Lesser-known Democratic candidate profiles

Martin O’Malley:

Martin O’Malley is a former Governor of Maryland, Mayor of Baltimore and Baltimore City Councilman.

O’Malley is most famous for having decreased crime rates by 40 percent in Baltimore during his term as mayor, which allowed for economic revitalization. He did so with a drastically increased amount of arrests, which gave him a mixed reputation in the city.

In a Democratic shadow of sorts to Donald Trump’s platform, O’Malley’s campaign is based on “rebuilding America.” He claims that economic reform is necessary, as “conditions of extreme and growing poverty create conditions for extreme violence.”

O’Malley claims that there is an excess of corporate power in the United States. He supports middle-out economics instead of trickle-down economics, and wants to fight big banks and hold Wall Street CEOs responsible for the 2008 deficit.

He also supports comprehensive immigration reform, and believes that undocumented immigrants brought to the US as children should be eligible for in-state college tuition.

Additionally, O’Malley believes that abortion should be legal without restriction and supports same-sex marriage as an ally to the LGBTQ community. He is a proponent of gun control and is an opponent of capital punishment.

According to a recent CNN/ORC poll, Martin O’Malley is currently polling at about one percent.

Larry Lessig:

Lester Lawrence “Larry” Lessig lll is a politician, activist, academic and attorney. He is the current Roy L. Furman Professor of Law at Harvard Law School, has previously worked at the University of Chicago and Stanford Law Schools, and is known for founding Creative Commons.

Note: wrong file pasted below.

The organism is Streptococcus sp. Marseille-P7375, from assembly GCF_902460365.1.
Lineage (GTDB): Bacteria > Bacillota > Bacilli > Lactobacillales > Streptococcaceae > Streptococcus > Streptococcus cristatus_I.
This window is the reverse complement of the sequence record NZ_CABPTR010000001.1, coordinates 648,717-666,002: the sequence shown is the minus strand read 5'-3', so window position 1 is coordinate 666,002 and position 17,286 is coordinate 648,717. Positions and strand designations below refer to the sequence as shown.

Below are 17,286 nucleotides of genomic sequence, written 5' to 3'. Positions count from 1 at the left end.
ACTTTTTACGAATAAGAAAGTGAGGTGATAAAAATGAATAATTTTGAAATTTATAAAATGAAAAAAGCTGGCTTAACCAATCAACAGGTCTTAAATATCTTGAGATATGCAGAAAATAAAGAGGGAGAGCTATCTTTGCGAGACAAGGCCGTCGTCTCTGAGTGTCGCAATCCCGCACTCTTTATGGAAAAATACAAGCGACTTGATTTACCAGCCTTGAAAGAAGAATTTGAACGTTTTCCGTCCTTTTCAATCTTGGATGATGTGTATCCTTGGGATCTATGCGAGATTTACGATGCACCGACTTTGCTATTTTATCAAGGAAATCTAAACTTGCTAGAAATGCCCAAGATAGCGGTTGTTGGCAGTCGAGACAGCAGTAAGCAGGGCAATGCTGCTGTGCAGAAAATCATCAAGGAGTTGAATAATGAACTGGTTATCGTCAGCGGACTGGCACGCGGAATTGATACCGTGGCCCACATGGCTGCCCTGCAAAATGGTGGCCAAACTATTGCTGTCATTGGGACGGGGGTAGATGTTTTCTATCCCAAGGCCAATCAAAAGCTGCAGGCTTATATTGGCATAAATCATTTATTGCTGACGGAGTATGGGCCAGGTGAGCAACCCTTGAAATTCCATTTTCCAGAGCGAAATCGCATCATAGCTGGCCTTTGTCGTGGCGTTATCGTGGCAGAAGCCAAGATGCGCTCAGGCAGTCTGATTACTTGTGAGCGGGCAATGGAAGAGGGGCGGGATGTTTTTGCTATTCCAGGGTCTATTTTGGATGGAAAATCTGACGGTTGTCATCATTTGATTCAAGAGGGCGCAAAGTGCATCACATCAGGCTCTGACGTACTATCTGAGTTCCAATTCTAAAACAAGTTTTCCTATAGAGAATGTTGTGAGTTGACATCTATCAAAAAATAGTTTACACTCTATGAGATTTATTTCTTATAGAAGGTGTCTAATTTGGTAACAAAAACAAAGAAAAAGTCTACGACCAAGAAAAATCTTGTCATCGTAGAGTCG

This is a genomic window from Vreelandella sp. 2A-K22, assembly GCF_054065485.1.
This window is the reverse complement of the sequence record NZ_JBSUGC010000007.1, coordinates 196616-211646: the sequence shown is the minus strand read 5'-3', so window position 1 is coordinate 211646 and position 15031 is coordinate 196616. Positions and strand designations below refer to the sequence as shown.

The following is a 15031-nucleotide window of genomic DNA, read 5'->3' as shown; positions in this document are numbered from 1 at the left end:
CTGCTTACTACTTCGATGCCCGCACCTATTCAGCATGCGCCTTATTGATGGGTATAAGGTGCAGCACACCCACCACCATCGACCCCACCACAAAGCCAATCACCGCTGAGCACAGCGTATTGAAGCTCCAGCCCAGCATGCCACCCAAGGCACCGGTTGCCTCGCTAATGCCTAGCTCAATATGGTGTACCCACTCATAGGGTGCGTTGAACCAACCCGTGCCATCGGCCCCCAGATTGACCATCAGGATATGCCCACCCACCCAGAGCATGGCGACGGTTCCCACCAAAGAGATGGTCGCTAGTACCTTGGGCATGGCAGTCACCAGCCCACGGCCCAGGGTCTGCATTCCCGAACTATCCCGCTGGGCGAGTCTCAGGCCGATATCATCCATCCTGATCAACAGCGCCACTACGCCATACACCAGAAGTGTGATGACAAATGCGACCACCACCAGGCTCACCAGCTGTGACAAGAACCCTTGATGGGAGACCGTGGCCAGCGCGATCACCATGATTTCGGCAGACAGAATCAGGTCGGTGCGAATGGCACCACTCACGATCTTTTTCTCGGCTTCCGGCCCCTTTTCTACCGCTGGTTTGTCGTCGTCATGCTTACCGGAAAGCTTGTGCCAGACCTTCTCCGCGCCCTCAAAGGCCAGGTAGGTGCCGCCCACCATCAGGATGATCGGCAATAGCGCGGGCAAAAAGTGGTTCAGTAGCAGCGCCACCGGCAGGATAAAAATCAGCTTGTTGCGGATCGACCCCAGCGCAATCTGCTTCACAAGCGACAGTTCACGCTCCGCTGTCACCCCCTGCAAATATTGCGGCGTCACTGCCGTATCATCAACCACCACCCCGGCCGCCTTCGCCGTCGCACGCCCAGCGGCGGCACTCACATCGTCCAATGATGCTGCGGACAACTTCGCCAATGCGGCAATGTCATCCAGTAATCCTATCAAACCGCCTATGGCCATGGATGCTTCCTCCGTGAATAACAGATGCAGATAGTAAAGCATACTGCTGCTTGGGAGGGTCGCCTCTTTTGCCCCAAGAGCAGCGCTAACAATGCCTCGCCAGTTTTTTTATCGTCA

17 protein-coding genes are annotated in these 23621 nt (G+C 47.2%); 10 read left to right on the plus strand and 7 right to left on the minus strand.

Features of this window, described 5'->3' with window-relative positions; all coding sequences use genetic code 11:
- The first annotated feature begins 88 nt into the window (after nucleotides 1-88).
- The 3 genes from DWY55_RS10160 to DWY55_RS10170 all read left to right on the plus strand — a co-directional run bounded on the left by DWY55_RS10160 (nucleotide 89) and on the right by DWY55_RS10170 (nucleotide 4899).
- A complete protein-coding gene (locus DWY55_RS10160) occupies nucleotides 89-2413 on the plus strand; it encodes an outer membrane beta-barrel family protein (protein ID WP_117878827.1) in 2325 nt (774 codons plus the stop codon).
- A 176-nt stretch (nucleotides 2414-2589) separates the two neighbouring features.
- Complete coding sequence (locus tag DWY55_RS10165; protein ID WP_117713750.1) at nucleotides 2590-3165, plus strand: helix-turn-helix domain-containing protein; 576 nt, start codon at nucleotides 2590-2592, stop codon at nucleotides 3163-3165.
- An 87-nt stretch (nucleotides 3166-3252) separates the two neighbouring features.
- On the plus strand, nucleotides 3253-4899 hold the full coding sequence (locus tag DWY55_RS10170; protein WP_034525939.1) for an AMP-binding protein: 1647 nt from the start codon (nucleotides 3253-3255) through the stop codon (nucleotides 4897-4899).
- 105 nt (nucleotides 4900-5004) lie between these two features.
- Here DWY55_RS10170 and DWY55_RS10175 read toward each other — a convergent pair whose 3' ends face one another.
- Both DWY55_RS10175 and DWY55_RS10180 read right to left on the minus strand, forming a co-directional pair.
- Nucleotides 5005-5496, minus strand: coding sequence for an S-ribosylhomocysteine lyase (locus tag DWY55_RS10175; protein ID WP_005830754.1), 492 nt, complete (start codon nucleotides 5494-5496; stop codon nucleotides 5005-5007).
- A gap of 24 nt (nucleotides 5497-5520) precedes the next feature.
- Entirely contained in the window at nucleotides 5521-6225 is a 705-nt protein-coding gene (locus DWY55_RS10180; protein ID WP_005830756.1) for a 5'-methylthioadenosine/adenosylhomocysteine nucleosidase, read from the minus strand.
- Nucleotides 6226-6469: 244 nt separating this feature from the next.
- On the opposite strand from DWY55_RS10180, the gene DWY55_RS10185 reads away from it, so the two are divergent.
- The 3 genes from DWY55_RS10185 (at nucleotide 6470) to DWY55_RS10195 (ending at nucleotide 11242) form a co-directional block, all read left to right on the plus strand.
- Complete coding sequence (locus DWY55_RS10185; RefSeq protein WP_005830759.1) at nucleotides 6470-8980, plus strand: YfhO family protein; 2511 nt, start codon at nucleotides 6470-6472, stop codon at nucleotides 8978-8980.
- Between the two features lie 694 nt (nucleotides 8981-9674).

Lessig has called for state-based action to reform government from the inside out. His campaign is primarily based on campaign finance reform and electoral reform. Lessig claims that the American political system is faulty and that “partisanship doesn’t work.”

Upon starting his campaign, he famously claimed he would reform the campaign system, free the American people from corruption and then give up the presidency to his vice president. Lessig later revised this statement, saying that he would instead serve a full term.

Lessig is skeptical of government regulation, a view which stems from his Republican affiliation as a young man, but would permit some for administrative purposes. He favors reduced copyright restrictions.

Many of Lessig’s social views are somewhat ambiguous, but he appears to be fairly socially liberal. He is a supporter of Planned Parenthood and seems to support gun control.

Lessig believes that hard-working undocumented immigrants should have the opportunity to become citizens, and that American workers deserve “a minimum wage that is a living wage.”

According to the most recent CNN/ORC poll, Larry Lessig is currently polling at less than 1 percent.

Jim Webb:

Jim Webb is an author, filmmaker and current US Senator from Virginia. He has served as Secretary of the Navy, Assistant Secretary of Defense for Reserve Affairs, Counsel for the United States House Committee on Veterans’ Affairs and as an officer in the Marine Corps.

Webb champions a few conservative views; he has campaigned as a Republican in the past and is still apparently a favorite for conservatives. He supports gun rights and measures which would limit affirmative action.

On the other hand, Webb strongly opposes Citizens United and the war in Iraq, and is a standout supporter of criminal justice reform and the demilitarization of police forces.

He also supports many economic stimulus packages and is a famous proponent of the common man, claiming that corporations and government should be putting the individual worker first.

Additionally, Webb supports fewer restrictions on abortion and increased stem cell research.

Webb’s most notable moment is perhaps his widely criticized complaint that he wasn’t getting enough time to speak in the recent Democratic debate.

Jim Webb dropped out of the presidential race on October 20, 2015. A CNN/ORC poll showed that he was polling at 1 percent shortly before he dropped out. At a press conference, Webb stated that the Democratic Party has moved away from “millions of dedicated, hard-working Americans.” He is now considering an Independent run.

Post Author: tucollegian

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